Sunday, May 19, 2013

Guest Post: Momtography and Cameras

Today I am featuring a guest post by my friend Stephanie, who writes the The Adventures of Us blog, and who owns Stephanie Anne Photography, LLC based out of Virginia. Steph is a great friend of mine and an amazing photographer! And she's sharing a few tips for those of us who dabble in what we call "momtography"... taking awesome pictures of your beautiful babies!! Today's post gives you some basic pros and cons of Point and Shoot cameras verus DSLR. Enjoy!!

First I want to thank Val for hosting me today *waves* Hi Val! and Hello to you, dear readers! Today we are going to talk buckle up, I'm going to hit you with some knowledge!

So you're a new(ish) mom! And like all new moms, you have most likely discovered the joy of not only photographing, but sharing adorable images of your little one(s)! Now, how do you keep from being the mom with the grainy dark pictures that never look quite right? You need to KNOW your stuff. So I am writing for you today, moms (and dads!) to help you get a little more know-how so you can get some snapshots to really show off!

Your first step is to invest in quality equipment. And with that, I bring you the most basic of camera comparisons: the point&shoot versus the SLR. 

The Point-and-Shoot

These are the cameras most people were using before camera phones and have a slight edge over most camera phones. These are your basic, compact little digital camera, such as the Nikon CoolPics, Canon Powershot and Fuiji FinePix that you see at the store. With similar resolution to a camera phone, these Point-and-shoots offer a compact, lightweight camera that is usually about the size of your iPhone, but with a few more features, better zoom and a slightly stronger flash. They usually offer auto-focus capabilities (most allow you to refocused by touching on the screens now, just like a camera phone!) and can be had for around $200-$350, depending on the brand and store.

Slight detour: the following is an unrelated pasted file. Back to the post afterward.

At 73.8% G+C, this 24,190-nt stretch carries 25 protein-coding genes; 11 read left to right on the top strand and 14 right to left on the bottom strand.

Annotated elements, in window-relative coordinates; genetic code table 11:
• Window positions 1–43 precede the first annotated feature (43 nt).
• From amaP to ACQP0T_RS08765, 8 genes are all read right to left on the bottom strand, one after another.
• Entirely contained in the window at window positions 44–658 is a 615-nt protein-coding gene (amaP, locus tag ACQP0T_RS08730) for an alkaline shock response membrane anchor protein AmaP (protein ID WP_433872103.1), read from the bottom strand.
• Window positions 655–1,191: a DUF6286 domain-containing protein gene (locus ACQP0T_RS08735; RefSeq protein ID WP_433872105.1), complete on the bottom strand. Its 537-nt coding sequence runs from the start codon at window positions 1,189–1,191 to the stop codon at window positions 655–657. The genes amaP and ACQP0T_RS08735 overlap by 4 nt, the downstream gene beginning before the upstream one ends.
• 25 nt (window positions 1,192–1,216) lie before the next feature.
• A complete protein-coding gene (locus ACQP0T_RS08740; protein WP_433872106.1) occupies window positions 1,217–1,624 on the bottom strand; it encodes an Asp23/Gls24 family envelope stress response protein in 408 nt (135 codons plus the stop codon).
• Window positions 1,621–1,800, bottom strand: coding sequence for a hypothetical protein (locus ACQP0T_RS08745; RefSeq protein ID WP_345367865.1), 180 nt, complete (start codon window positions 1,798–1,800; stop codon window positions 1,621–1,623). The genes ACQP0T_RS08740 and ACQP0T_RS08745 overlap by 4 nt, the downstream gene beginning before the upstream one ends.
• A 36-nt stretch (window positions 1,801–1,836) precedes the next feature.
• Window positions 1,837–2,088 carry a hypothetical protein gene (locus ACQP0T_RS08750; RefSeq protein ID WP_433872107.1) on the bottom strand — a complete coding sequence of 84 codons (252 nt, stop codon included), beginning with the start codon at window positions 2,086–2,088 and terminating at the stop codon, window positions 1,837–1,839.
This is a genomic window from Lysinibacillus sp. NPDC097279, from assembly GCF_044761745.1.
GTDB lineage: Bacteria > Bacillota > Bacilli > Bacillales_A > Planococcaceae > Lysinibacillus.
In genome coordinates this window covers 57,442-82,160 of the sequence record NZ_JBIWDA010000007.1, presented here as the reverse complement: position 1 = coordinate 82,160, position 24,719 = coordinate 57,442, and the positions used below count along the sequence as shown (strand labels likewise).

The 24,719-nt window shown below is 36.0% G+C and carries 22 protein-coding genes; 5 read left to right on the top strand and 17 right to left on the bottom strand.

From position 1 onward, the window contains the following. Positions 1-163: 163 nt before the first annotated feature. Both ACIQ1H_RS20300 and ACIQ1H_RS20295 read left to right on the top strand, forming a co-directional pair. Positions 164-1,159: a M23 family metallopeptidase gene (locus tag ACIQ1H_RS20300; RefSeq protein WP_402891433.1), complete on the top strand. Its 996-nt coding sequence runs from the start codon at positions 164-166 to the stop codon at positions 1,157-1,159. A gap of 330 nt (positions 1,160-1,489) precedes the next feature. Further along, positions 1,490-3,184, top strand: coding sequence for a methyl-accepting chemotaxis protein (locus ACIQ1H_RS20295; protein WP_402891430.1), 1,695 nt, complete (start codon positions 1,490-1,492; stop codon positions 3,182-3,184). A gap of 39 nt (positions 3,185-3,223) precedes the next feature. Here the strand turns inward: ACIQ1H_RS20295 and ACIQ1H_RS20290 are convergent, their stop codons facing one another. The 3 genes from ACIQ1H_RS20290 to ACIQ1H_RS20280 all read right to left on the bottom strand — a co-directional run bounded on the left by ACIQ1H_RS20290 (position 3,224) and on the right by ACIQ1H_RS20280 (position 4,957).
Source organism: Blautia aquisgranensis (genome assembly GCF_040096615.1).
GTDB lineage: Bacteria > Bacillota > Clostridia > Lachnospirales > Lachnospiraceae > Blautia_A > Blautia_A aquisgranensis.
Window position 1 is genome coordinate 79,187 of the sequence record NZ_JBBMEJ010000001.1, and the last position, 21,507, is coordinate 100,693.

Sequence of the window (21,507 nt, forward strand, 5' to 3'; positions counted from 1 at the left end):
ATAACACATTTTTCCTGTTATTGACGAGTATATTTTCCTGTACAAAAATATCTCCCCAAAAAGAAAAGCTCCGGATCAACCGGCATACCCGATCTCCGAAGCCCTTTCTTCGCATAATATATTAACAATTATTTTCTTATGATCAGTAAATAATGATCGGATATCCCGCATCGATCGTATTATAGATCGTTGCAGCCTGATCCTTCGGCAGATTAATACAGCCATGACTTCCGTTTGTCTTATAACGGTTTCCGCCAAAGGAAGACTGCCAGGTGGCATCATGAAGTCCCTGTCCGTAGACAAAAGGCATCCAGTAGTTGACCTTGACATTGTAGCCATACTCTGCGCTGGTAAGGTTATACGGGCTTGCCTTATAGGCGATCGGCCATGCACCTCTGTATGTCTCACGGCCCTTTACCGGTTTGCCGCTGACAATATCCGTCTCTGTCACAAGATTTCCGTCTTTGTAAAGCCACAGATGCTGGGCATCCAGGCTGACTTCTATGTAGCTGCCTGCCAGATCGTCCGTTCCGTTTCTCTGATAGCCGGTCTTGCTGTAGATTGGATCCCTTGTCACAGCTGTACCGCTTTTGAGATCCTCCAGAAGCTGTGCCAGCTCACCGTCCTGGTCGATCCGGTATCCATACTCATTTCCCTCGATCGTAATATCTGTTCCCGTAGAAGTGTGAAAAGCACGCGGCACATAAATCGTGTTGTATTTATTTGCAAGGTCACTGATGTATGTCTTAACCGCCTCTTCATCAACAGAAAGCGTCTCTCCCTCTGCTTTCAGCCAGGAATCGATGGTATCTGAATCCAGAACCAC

What these make up for in convenience they lack in features, however. Have you ever tried to capture a moving toddler with a point and shoot? Not easy. With it's auto-metering and limited shutter speed, Point-and-shoots can lack clarity in photos of more challenging situations. Unless you are in the most ideal light, you are going to have a photo that is blurry, grainy, pixelated or even just way too dark. Most point-and-shoots right now top out around 16.2 MP (mega-pixels) but even the highest of resolutions doesn't make up for clarity and control. 

This is an example of a blurry P&S shot due to slow shutter speed.

This isn't to say P&S can't take great pictures.

That's where the Digital SLR (single-lens reflex), or DSLR, comes in. With more control over your settings, more and better zoom and the ability to buy new lenses, all working together in harmony with a little bit of solid know-how, you can produce some crystal clear images. The camera doesn't make the photo; sure having better equipment can help, but know that your first day on a DSLR will be FULL of mis-shoots, over exposures, under exposures and just plain bad shots until you get the hang of things and learn a bit more about your camera. Understanding some basics like shutter speed and f-stops can help a great deal (but that's another conversation for another day!).